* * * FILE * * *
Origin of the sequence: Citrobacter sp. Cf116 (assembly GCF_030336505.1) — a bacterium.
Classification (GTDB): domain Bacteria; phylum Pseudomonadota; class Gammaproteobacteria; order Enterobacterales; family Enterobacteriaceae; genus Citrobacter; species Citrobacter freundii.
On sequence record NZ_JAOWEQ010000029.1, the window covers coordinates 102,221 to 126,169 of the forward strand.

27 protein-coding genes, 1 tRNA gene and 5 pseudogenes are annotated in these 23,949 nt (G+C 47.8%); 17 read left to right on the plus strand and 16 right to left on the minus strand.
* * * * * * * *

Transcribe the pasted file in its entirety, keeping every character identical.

Origin of the sequence: Citrobacter sp. Cf116 (assembly GCF_030336505.1) — a bacterium.
Classification (GTDB): domain Bacteria; phylum Pseudomonadota; class Gammaproteobacteria; order Enterobacterales; family Enterobacteriaceae; genus Citrobacter; species Citrobacter freundii.
On sequence record NZ_JAOWEQ010000029.1, the window covers coordinates 102,221 to 126,169 of the forward strand.

27 protein-coding genes, 1 tRNA gene and 5 pseudogenes are annotated in these 23,949 nt (G+C 47.8%); 17 read left to right on the plus strand and 16 right to left on the minus strand.